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                         Review: The Cat in the Hat
                                      
               by Dr. Seuss, 61 pages. Beginner Books, $3.95
     
   
The Cat in the Hat is a hard-hitting novel of prose and poetry
in which the author re-examines the dynamic rhyming schemes and
bold imagery of some of his earlier works, most notably Green
Eggs and Ham, If I Ran the Zoo, and Why Can't I Shower With
Mommy?  In this novel, Theodore Geisel, writing under the
pseudonym Dr. Seuss, pays homage to the great Dr. Sigmund Freud
in a nightmarish fantasy of a renegade feline helping two young
children understand their own frustrated sexuality.

The story opens with two youngsters, a brother and a sister,
abandoned by their mother, staring mournfully through the
window of their single-family dwelling.  In the foreground, a
large tree/phallic symbol dances wildly in the wind, taunting
the children and encouraging them to succumb to the sexual
yearnings they undoubtedly feel for each other.  Even to the
most unlearned reader, the blatant references to the
incestuous relationship the two share set the tone for Seuss's
probing examination of the satisfaction of primitive needs.
The Cat proceeds to charm the wary youths into engaging in
what he so innocently refers to as "tricks."  At this point,
the fish, an obvious Christ figure who represents the
prevailing Christian morality, attempts to warn the children,
and thus, in effect, warns all of humanity of the dangers
associated with the unleashing of the primal urges.  In
response to this, the cat proceeds to balance the aquatic
naysayer on the end of his umbrella, essentially saying,
"Down with morality; down with God!"

After poohpoohing the righteous rantings of the waterlogged
Christ figure, the Cat begins to juggle several icons of
Western culture, most notably two books, representing the Old
and New Testaments, and a saucer of lactal fluid, an ironic
reference to maternal loss the two children experienced when
their mother abandoned them "for the afternoon."  Our heroic
Id adds to this bold gesture a rake and a toy man, and thus
completes the Oedipal triangle.

Later in the novel, Seuss introduces the proverbial Pandora's
box, a large red crate out of which the Id releases Thing One,
or Freud's concept of Ego, the division of the psyche that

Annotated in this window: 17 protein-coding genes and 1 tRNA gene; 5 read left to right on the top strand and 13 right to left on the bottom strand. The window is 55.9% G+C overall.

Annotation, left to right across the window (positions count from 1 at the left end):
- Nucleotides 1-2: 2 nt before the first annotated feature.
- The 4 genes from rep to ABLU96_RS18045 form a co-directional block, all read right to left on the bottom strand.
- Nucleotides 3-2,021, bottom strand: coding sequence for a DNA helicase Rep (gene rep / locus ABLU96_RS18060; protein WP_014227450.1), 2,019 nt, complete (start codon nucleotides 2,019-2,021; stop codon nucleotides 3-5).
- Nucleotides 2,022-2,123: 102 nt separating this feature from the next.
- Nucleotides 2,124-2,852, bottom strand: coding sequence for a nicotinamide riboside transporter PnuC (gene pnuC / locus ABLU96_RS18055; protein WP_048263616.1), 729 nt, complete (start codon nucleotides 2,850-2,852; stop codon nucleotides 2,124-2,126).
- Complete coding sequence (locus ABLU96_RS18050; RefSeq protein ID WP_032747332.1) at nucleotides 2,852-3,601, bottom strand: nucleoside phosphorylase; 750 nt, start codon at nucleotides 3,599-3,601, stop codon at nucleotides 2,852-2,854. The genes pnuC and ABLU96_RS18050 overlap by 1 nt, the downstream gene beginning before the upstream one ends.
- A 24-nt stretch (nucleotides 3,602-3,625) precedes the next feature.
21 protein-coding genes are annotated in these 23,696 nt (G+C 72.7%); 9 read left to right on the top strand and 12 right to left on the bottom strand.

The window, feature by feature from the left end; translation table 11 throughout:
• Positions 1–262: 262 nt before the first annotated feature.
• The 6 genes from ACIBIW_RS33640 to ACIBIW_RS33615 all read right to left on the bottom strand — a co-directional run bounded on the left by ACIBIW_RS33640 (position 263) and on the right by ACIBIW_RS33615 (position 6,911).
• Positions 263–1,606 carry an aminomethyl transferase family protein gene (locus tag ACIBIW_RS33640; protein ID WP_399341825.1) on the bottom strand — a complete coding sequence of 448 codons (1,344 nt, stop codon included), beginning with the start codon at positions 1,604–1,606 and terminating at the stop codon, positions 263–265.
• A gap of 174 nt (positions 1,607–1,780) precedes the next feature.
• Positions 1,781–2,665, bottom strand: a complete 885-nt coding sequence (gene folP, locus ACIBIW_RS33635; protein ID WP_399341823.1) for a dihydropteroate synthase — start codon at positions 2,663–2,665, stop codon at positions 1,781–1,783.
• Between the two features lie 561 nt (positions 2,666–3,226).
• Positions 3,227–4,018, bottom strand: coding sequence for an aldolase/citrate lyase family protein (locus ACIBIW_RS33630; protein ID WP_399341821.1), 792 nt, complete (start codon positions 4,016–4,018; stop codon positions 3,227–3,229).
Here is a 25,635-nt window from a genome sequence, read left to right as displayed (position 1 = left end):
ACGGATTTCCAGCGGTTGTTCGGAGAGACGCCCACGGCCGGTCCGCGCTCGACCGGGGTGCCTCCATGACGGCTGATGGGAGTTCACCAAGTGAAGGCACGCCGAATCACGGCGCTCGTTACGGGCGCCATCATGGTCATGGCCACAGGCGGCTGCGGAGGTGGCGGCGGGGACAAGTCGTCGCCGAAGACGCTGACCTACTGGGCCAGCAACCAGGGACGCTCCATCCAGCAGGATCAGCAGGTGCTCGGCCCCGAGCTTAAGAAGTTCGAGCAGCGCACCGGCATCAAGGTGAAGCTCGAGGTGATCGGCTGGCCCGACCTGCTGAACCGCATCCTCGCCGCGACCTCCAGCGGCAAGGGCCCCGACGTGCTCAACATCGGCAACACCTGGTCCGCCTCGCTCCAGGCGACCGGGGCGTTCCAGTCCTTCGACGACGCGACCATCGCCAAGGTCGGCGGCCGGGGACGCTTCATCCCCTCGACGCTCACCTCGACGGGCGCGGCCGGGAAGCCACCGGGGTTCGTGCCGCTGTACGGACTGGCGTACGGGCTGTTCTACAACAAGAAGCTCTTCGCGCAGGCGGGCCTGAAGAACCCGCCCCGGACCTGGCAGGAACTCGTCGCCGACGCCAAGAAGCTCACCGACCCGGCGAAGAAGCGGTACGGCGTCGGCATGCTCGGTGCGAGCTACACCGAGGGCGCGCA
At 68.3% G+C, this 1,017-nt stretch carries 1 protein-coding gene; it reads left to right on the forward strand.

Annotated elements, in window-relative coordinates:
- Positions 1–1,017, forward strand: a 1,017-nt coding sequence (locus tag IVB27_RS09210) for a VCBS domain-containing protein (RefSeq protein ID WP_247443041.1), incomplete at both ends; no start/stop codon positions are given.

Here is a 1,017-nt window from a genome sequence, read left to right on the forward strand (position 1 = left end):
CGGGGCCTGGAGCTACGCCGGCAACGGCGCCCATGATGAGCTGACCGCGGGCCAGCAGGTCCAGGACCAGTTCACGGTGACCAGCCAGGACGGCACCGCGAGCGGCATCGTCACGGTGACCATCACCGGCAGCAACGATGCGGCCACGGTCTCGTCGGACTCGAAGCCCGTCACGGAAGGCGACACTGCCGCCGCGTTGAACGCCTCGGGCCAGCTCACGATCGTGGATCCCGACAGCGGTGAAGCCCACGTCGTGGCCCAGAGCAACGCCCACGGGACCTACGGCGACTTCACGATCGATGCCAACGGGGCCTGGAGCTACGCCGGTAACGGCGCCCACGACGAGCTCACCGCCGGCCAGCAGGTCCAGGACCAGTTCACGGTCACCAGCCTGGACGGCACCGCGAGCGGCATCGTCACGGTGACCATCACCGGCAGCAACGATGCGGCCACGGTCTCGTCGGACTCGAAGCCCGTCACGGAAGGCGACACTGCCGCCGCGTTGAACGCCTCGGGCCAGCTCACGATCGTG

serves as the conscious mediator between the person and
reality, and Thing Two, the Superego which functions to reward
and punish through a system of moral attitudes, conscience,
and guilt.  Referring to this box, the Cat says, "Now look at
this trick.  Take a look!"  In this, Dr. Seuss uses the
children as a brilliant metaphor for the reader, and asks the
reader to re-examine his own inner self.

  The children, unable to control the Id, Ego, and Superego
allow these creatures to run free and mess up the house, or
more symbolically, control their lives.  This rampage
continues until the fish, or Christ symbol, warns that the
mother is returning to reinstate the Oedipal triangle that
existed before her abandonment of the children.  At this
point, Seuss introduces a many-armed cleaning device which
represents the psychoanalytic couch, which proceeds to put
the two youngsters' lives back in order.

With powerful simplicity, clarity, and drama, Seuss reduces
Freud's concepts on the dynamics of the human psyche to an
easily understood gesture.  Mr. Seuss' poetry and choice of
words is equally impressive and serves as a splendid
counterpart to his bold symbolism.  In all, his writing style
is quick and fluid, making The Cat in the Hat impossible to
put down.  While this novel is 61 pages in length, and one
can read it in five minutes or less, it is not until after
multiple readings that the genius of this modern day master
becomes apparent.
  





Rating: 2/5 (24 Votes)
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